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John Lewis to cross the Edmund Pettus Bridge one final time on Sunday

On Sunday, the funeral procession for the late Congressman will carry him once again over the Edmund Pettus Bridge in Selma, Alabama.

ATLANTA — John Lewis' journey to eternal rest will begin - in part - in one of the pivotal places where his legacy as a crusader for civil rights started.

On Sunday, the funeral procession for the late Congressman will carry him once again over the Edmund Pettus Bridge in Selma, Alabama. 

But, instead of being met with billy clubs and police dogs on his journey to Montgomery, Lewis will this time be escorted by an honor guard to the Alabama State Capitol, where he will lay in state in high honor.

RELATED: Life of John Lewis to be celebrated over 6 days of ceremonies

It's one final crossing of that bridge for Lewis - a fateful expanse that carried the struggle for freedom, equality, and justice into the future, now one that carries the civil right's hero toward his final resting place.

Lewis first made the trek across the bridge - named for a Confederate general who became a U.S. senator and leader in the Ku Klux Klan - back on March 7, 1965, when he and other prominent civil rights activists led a crowd of hundreds on a march from Selma to Montgomery.

RELATED: Efforts growing to rename Edmund Pettus Bridge for John Lewis

The protest was designed to be a 54-mile peaceful demonstration to the capitol to call for voting rights and push for justice for Black Americans. But they were met by Alabama state troopers who attacked the marchers - Lewis included - with their nightsticks in what would become to be known as "Bloody Sunday."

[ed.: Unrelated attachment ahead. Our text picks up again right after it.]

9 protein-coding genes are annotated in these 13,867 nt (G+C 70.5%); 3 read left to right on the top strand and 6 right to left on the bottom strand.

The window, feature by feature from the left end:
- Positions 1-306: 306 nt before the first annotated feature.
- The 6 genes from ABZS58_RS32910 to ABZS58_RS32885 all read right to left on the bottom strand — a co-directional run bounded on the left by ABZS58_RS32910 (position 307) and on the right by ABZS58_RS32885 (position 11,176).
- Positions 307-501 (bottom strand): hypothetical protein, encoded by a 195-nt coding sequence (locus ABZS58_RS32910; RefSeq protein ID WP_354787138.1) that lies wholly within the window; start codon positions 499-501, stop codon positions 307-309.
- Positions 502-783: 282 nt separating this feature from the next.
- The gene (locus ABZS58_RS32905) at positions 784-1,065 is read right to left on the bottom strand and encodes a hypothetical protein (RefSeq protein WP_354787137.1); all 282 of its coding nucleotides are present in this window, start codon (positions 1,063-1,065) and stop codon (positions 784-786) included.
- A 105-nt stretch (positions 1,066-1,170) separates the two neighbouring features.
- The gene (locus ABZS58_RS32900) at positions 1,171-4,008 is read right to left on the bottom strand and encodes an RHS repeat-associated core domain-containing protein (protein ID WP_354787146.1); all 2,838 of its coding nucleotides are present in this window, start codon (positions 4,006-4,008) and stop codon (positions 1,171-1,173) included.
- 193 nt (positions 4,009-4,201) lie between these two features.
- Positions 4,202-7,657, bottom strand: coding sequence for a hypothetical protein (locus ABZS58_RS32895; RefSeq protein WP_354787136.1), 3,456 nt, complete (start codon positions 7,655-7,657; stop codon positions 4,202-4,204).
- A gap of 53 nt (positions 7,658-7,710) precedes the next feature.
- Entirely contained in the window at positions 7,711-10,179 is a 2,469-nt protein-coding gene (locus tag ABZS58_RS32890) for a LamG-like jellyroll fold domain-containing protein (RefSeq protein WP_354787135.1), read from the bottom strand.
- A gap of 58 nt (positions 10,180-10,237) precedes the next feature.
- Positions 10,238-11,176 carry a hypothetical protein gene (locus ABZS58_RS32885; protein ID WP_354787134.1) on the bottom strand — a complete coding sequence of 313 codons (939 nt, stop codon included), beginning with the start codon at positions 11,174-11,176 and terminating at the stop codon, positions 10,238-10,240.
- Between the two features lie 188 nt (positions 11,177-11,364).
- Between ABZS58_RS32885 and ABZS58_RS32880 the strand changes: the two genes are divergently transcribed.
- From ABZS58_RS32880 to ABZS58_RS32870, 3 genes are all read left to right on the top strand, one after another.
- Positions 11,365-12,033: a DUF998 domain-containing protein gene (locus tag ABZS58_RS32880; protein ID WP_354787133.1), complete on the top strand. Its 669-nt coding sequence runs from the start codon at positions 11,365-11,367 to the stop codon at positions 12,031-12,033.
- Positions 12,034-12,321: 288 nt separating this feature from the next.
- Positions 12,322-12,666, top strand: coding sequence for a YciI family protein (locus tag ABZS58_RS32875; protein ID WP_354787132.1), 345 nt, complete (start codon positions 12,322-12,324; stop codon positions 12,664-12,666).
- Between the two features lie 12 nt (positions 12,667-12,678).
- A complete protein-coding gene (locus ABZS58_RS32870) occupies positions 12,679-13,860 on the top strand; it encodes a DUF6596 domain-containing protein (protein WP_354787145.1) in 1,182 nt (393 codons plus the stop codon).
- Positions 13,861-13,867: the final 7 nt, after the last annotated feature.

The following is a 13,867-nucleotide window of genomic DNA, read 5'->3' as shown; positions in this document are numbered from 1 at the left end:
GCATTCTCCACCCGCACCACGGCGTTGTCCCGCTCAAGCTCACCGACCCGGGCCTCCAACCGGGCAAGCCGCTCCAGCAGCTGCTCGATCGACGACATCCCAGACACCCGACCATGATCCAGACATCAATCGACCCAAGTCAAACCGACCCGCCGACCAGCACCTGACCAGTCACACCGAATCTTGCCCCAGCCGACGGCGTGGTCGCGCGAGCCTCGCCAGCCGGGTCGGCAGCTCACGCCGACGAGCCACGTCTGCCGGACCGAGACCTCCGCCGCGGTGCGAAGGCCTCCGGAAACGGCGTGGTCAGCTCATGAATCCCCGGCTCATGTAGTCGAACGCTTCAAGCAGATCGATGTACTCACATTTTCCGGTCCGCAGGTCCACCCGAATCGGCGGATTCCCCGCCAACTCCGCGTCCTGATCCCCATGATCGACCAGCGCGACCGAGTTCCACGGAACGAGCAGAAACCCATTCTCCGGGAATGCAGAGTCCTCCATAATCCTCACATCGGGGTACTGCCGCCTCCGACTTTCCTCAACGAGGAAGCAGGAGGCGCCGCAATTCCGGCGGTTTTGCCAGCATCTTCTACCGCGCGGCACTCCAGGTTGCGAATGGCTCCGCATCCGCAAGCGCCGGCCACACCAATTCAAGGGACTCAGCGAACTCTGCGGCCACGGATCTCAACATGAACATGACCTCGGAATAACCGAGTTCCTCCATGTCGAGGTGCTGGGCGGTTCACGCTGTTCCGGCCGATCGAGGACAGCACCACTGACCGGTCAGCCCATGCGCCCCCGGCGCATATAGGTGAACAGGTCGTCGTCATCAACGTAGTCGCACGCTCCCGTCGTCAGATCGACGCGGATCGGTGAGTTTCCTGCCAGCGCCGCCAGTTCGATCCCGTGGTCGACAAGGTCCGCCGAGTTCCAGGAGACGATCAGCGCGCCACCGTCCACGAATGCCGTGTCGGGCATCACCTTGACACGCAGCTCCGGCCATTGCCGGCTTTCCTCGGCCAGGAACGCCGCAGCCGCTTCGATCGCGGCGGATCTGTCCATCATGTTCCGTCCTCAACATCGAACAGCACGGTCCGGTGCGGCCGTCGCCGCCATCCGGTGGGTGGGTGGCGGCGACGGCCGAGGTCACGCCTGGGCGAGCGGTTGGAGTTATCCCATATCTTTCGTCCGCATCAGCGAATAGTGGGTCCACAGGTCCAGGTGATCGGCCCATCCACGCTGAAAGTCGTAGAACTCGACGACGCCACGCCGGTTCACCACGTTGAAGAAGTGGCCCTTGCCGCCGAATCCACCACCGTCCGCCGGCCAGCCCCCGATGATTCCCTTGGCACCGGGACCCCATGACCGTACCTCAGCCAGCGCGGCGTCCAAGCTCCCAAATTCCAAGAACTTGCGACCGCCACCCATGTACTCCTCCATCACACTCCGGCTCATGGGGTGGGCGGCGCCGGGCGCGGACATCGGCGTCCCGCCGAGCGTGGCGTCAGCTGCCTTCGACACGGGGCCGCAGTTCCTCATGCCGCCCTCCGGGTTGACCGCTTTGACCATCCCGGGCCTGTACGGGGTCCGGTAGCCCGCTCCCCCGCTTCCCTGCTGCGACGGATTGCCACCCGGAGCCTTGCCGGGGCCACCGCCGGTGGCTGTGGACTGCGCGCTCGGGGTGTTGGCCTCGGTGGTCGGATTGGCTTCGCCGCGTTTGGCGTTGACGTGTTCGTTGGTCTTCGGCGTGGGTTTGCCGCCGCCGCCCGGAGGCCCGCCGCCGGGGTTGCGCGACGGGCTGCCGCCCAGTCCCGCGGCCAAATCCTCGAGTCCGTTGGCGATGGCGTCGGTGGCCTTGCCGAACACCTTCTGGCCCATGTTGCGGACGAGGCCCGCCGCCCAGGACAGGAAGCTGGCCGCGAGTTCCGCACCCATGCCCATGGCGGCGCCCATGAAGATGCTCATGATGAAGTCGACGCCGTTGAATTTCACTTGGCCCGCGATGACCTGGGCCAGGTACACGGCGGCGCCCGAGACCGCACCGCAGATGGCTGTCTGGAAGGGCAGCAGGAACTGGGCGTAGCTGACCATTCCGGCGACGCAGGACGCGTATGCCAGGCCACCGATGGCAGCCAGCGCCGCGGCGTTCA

**ADVANCE FOR SUNDAY, MARCH 6 -- FILE ** Alabama state troopers swing nightsticks to break up a civil rights voting march in Selma, Ala., March 7, 1965. As several hundred marchers crossed the Edmund Pettus Bridge to begin a protest march to Montgomery, state troopers assaulted the crowd with clubs and whips. Dozens of congressional delegates and thousands of others are to re-enact the march on Sunday, March 6, 2005. (AP Photo/File) ORG XMIT: WXS615

The televised attack left Lewis, just 25 years old at the time, with a fractured skull and scores of other marchers equally bloodied. But the event, broadcast into the homes of Americans nationwide, would galvanize the civil rights movement and sway the nation's sympathy toward the plight of Black Americans.

Lewis would cross the bridge other times, like in 1990 for the 25th anniversary. He did so again publicly in 2015, to mark the 50 years since Bloody Sunday. This time, at the side of President Barack Obama, the United States' first Black president - a reality Lewis' life work helped create. 

RELATED: President Obama says John Lewis left us his 'marching orders'

Now, Lewis will cross the bridge one final time in his death, a poignant moment in time for a nation still fighting to bring Lewis' vision to fruition.


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